12th April, 2011

Daniel Northall acts for employer in leading EAT decision on issue estoppel and abuse of process

The EAT (His Honour Judge Hand QC presiding) has handed down its decision in Parker v Northumbrian Water UKEAT/0221/10/CEA.

The appeal in part concerned the circumstances in which a Claimant is prevented from bringing fresh claims in the Employment Tribunal which overlap (whether factually or legally) with earlier proceedings (to which cause of action and/or issue estoppel might apply), or which could have been brought in the earlier proceedings but were not (to which the rule in Henderson v Henderson might apply).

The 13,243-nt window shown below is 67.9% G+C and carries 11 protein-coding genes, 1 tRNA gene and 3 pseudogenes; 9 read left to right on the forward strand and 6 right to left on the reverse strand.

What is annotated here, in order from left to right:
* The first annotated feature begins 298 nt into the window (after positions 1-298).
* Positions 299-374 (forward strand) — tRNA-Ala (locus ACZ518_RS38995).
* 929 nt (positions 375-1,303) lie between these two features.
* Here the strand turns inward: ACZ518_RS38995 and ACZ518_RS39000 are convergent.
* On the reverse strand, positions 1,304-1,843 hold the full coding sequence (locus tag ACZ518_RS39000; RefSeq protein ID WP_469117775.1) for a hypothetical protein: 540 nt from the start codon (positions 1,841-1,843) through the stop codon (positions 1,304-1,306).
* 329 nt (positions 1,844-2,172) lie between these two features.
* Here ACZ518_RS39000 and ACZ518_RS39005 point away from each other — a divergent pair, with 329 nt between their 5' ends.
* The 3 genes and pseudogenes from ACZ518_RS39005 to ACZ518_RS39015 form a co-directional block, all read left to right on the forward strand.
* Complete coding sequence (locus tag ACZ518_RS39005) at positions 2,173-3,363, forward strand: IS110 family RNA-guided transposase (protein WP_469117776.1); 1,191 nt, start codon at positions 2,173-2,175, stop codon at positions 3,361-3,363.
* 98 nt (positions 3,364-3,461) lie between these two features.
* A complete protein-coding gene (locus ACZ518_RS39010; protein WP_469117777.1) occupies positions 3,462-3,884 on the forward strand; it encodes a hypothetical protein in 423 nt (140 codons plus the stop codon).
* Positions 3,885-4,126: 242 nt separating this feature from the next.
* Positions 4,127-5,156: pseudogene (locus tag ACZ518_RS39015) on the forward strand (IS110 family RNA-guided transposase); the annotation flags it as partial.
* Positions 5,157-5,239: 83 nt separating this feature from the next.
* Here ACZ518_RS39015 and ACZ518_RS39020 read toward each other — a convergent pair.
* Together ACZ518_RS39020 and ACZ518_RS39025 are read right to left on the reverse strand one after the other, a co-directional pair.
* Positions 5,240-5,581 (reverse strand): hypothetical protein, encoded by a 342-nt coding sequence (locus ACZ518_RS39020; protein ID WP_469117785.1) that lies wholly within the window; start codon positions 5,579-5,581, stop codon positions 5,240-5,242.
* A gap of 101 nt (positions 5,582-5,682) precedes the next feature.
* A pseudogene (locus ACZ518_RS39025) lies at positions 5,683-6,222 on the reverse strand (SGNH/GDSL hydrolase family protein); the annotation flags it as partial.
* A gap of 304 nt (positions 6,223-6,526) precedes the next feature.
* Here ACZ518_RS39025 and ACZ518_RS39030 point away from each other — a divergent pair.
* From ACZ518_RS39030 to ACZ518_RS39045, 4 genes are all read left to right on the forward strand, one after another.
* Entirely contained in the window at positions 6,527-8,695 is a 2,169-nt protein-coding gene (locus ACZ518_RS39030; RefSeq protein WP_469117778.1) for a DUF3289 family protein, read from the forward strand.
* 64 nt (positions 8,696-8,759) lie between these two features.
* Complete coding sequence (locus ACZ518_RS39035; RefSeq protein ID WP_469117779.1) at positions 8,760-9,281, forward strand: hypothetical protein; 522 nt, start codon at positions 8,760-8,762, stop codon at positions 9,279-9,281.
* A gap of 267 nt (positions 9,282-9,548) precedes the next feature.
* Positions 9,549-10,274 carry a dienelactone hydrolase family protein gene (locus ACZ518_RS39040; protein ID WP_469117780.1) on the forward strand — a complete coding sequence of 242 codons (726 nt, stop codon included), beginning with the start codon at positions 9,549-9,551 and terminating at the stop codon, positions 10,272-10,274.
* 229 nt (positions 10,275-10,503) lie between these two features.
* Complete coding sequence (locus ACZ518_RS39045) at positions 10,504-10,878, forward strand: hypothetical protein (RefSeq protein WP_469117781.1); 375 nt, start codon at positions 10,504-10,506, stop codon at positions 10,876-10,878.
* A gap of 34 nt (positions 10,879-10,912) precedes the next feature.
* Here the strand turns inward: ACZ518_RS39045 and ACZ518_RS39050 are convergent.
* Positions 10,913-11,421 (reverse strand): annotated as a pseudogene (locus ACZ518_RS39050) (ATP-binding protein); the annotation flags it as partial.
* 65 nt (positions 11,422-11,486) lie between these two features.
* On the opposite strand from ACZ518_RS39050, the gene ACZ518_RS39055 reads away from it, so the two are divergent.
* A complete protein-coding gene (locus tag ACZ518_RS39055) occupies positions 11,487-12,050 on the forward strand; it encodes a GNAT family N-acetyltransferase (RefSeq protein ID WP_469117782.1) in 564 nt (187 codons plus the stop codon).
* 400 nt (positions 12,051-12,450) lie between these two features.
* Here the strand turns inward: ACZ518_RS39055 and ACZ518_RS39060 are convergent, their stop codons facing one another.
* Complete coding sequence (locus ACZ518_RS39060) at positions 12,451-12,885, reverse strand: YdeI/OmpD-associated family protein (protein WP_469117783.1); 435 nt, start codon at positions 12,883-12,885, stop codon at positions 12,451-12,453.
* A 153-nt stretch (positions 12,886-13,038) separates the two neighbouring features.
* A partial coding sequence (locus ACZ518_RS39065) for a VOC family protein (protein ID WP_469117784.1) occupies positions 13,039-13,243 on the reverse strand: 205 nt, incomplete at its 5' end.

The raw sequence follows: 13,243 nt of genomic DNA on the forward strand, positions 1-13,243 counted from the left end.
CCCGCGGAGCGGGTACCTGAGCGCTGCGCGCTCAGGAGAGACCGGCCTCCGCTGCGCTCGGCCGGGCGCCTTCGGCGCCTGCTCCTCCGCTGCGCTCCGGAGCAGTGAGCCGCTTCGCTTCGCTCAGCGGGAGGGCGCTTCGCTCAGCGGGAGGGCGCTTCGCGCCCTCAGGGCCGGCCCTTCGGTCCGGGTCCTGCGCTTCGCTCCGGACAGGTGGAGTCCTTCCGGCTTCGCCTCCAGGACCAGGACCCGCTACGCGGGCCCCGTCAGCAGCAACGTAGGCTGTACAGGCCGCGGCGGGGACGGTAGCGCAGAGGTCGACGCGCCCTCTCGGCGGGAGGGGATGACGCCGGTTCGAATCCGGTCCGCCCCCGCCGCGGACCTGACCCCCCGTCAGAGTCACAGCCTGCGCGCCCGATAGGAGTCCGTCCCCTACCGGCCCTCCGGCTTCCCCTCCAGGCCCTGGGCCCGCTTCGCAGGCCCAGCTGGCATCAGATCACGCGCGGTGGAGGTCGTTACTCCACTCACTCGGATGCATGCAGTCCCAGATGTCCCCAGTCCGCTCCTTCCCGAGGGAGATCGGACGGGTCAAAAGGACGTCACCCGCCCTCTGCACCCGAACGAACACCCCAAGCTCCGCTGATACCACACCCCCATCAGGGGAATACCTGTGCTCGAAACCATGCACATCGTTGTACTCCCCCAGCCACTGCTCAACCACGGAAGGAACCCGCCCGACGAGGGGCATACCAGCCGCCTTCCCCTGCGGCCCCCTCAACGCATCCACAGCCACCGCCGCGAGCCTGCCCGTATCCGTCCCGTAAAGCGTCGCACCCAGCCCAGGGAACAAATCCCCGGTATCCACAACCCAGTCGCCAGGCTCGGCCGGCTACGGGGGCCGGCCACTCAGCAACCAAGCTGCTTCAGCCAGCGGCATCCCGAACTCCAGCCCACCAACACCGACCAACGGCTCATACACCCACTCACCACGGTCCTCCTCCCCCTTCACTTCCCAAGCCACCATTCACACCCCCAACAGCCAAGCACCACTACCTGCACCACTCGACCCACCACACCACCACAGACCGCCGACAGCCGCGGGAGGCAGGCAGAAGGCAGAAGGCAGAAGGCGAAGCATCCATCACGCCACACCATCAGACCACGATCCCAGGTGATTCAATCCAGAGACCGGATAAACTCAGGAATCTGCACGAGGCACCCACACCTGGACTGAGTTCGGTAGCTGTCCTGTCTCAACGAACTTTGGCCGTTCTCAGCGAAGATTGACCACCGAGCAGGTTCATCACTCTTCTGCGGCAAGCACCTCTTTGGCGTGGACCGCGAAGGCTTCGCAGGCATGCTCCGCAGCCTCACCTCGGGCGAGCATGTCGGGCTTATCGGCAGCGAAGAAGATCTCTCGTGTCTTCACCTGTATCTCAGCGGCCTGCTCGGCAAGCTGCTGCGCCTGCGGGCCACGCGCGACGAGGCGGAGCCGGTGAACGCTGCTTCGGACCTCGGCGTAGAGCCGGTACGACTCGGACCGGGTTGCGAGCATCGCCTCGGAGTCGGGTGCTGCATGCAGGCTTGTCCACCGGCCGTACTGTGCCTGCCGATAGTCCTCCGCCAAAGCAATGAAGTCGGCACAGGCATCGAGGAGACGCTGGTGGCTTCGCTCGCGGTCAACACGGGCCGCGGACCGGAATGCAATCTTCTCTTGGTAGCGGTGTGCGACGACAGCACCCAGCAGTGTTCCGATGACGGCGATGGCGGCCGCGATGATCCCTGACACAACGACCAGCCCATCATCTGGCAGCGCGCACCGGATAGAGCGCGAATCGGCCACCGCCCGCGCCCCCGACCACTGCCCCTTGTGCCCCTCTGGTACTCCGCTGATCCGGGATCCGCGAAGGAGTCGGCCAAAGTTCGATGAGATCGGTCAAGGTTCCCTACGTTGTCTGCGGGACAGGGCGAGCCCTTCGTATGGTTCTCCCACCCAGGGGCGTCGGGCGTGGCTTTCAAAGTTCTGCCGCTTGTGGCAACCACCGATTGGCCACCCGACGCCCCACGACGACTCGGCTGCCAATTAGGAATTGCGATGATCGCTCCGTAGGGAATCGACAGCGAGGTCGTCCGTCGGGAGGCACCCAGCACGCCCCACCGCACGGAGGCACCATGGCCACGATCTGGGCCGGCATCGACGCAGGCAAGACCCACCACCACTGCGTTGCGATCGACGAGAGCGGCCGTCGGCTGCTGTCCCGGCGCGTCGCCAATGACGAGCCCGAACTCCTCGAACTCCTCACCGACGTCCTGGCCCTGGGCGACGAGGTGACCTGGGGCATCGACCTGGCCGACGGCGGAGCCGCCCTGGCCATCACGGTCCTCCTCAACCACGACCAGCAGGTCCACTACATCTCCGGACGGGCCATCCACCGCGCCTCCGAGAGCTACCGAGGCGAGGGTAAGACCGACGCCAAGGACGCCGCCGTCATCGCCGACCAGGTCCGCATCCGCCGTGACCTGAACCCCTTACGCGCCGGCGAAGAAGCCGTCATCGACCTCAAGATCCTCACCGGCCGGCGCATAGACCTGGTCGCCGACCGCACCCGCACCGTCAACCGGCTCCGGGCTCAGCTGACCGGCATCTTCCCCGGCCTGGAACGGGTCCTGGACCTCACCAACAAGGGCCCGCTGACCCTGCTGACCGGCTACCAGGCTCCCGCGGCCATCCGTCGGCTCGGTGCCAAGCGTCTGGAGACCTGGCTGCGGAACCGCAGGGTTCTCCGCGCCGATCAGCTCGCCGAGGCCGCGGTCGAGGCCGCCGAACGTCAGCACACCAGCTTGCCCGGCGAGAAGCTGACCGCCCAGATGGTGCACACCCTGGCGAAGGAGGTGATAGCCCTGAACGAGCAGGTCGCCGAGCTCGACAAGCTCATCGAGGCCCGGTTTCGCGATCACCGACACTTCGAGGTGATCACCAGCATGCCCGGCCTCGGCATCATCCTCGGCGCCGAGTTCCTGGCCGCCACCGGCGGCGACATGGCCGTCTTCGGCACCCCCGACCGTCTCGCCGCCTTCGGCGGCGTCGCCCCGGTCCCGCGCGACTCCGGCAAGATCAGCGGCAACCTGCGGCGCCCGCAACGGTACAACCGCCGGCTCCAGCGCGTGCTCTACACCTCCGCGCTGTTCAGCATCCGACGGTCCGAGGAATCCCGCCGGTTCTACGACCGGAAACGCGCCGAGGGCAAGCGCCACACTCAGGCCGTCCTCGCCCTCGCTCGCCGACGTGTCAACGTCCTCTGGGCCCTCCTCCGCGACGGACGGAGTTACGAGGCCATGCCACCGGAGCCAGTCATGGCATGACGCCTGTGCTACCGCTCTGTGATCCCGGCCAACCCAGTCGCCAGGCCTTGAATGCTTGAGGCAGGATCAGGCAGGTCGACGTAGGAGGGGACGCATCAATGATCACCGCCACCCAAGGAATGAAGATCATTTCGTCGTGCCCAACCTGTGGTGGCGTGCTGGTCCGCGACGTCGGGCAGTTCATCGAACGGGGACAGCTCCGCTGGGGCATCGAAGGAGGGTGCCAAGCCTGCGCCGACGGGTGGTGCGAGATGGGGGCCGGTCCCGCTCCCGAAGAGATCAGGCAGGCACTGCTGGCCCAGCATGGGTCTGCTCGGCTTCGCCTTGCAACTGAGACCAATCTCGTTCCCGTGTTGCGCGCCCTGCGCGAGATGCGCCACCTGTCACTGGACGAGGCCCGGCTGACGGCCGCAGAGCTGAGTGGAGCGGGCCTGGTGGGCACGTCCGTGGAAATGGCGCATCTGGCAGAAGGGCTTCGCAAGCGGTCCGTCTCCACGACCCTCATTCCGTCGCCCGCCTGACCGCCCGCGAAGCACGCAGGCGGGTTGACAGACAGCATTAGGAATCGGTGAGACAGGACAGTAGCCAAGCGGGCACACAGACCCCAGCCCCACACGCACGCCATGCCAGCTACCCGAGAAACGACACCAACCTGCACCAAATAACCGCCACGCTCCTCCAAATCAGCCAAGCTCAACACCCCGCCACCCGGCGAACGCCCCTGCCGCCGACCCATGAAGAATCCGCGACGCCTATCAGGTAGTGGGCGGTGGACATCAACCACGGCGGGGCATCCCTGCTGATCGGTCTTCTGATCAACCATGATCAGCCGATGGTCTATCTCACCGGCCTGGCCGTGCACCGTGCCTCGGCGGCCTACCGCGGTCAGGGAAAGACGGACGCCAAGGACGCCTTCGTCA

In an extended consideration of the rule in  Henderson v Henderson, the EAT concluded that Employment tribunals were best advised to adopt the 'broad merits-based' approach endorsed by Lord Bingham in the House of Lords decision of Johnson v Gore Wood [2002] 2 AC 1. If claims brought to the Tribunal could have been brought in earlier proceedings but were not, a Tribunal should ask itself whether in all circumstances the Claimant's conduct is an abuse. It should not assume it is an abuse and then ask whether the abuse is excused or justified by special circumstances. Insofar as the latter approach was adopted by the Court of Appeal in Divine-Borty v Brent London Borough Council [1998] ICR 886, the EAT concluded that Tribunals should no longer follow that decision.

The full text of the EAT’s judgment can be found HERE



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